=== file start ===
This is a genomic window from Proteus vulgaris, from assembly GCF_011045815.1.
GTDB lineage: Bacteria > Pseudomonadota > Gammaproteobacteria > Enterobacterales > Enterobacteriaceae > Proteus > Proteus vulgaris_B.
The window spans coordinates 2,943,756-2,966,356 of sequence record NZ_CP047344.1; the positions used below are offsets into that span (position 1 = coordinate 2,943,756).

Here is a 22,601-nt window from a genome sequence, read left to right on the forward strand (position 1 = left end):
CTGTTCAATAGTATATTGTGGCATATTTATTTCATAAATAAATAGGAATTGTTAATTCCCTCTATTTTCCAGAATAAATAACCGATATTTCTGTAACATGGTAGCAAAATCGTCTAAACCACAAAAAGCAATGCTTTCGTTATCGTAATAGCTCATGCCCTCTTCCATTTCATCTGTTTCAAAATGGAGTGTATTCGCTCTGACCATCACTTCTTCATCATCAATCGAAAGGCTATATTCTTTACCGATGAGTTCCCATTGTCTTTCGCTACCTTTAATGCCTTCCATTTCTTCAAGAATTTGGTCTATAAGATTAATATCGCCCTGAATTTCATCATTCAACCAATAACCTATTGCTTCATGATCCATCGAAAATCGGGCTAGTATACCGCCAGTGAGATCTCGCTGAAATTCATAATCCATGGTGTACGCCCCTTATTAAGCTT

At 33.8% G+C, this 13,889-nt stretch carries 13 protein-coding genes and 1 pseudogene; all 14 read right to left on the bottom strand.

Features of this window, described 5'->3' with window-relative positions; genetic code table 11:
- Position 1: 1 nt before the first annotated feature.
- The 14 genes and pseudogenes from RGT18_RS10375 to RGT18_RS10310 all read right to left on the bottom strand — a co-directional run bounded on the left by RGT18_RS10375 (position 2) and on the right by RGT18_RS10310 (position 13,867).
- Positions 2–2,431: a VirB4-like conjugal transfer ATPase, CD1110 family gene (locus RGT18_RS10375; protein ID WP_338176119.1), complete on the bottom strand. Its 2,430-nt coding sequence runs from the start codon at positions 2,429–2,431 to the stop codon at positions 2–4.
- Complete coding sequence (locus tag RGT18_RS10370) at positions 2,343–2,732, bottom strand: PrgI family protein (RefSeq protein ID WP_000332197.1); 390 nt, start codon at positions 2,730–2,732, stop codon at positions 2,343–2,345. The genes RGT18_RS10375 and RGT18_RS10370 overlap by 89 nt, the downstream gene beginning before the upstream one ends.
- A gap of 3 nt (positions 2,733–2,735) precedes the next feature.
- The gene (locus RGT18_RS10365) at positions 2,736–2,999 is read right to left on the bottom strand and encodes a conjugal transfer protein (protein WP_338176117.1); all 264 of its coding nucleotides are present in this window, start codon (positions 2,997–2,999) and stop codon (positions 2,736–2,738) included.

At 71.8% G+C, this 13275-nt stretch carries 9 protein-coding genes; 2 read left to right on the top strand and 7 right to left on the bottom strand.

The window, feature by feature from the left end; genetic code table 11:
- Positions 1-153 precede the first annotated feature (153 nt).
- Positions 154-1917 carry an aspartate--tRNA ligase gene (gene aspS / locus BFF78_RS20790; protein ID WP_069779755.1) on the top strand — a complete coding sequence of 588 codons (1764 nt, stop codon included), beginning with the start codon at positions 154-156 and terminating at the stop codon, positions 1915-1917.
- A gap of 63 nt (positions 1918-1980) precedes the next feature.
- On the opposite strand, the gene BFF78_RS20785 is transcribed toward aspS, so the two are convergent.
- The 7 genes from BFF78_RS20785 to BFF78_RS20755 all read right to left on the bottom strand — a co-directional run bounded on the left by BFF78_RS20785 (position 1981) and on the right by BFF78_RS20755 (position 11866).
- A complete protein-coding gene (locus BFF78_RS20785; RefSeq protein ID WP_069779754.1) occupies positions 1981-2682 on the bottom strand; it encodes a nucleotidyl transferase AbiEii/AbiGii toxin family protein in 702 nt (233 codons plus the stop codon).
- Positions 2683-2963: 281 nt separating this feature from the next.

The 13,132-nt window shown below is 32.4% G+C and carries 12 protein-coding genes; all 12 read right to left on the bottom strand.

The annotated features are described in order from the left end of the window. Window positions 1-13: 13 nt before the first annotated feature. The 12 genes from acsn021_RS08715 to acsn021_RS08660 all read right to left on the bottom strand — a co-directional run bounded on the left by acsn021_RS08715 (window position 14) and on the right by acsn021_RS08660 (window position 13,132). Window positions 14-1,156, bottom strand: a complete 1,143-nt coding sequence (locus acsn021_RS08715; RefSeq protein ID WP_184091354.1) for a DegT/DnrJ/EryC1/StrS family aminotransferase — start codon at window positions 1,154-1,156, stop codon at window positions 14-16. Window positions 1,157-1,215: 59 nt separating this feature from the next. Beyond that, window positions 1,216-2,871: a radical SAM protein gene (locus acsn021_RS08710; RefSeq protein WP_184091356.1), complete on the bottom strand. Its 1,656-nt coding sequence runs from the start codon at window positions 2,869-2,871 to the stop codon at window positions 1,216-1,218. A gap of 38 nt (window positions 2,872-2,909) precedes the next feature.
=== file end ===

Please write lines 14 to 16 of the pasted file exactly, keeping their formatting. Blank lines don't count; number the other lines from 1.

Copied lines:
At 71.8% G+C, this 13275-nt stretch carries 9 protein-coding genes; 2 read left to right on the top strand and 7 right to left on the bottom strand.

The window, feature by feature from the left end; genetic code table 11:
- Positions 1-153 precede the first annotated feature (153 nt).